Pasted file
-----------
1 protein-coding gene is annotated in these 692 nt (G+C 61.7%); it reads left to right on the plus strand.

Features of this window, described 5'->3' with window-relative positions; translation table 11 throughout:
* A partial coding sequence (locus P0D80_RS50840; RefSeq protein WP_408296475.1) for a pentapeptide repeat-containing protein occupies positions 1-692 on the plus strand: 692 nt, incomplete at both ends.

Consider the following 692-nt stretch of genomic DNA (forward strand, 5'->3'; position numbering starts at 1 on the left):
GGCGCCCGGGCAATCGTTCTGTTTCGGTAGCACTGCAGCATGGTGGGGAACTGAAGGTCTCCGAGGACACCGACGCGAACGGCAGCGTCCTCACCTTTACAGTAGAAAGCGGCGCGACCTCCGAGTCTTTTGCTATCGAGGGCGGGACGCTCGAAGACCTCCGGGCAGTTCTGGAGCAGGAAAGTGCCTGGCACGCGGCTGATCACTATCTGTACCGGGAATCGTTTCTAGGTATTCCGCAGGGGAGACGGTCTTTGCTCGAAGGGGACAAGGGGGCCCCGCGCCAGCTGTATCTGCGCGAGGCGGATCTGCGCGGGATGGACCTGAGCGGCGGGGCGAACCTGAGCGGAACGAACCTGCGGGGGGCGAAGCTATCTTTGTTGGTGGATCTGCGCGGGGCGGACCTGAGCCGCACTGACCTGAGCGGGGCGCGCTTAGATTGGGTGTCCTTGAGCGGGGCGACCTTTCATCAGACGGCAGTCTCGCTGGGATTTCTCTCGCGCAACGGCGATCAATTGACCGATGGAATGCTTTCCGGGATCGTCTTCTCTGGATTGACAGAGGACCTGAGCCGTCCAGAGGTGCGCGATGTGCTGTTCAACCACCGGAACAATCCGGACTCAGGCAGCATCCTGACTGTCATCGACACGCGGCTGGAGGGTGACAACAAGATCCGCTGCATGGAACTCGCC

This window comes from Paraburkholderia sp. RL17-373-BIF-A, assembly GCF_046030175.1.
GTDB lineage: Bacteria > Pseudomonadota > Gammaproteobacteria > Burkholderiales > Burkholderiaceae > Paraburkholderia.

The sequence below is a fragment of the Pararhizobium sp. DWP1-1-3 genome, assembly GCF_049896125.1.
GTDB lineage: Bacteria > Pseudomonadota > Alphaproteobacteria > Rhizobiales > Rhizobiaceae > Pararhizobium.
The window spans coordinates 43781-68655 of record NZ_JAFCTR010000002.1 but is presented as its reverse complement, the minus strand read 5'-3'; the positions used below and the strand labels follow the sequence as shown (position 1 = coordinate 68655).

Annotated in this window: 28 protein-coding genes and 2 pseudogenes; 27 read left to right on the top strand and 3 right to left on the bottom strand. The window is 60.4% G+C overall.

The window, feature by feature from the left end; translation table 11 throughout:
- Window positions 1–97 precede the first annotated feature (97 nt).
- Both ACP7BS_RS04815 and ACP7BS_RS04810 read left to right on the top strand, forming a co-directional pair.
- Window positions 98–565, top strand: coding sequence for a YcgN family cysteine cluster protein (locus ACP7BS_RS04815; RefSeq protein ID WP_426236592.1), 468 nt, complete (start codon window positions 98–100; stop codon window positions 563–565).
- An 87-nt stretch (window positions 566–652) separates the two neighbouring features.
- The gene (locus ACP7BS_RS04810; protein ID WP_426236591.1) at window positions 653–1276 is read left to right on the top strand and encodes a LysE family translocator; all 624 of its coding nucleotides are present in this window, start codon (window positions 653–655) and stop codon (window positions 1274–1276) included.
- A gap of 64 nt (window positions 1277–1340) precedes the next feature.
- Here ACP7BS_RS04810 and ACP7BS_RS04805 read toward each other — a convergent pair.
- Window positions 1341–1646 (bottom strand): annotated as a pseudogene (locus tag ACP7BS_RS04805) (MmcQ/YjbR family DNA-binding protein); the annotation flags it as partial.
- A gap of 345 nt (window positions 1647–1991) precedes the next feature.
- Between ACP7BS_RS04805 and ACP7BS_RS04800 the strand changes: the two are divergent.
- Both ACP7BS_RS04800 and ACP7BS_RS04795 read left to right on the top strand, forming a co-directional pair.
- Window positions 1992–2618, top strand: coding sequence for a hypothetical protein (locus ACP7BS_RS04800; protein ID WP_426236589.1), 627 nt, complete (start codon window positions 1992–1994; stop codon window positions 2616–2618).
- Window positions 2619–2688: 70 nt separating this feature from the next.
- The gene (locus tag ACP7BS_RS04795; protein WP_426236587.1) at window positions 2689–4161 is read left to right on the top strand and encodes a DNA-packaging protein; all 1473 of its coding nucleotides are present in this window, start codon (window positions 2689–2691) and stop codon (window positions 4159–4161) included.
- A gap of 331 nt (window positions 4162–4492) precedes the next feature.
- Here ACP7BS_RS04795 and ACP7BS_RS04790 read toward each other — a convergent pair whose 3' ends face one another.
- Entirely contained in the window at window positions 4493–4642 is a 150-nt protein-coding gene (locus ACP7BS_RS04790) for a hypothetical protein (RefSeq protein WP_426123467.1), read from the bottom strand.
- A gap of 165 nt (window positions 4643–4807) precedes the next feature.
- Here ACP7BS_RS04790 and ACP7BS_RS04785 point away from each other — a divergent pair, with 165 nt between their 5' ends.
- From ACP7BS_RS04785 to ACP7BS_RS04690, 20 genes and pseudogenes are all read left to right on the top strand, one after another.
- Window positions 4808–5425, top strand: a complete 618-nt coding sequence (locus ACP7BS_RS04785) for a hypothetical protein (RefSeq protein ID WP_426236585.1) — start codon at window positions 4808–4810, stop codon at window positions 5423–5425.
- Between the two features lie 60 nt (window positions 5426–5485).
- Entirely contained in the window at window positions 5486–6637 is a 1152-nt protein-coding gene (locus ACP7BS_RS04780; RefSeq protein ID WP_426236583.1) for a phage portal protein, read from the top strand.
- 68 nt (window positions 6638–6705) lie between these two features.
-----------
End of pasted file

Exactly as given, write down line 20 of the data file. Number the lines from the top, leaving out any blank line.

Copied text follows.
- Window positions 1341–1646 (bottom strand): annotated as a pseudogene (locus tag ACP7BS_RS04805) (MmcQ/YjbR family DNA-binding protein); the annotation flags it as partial.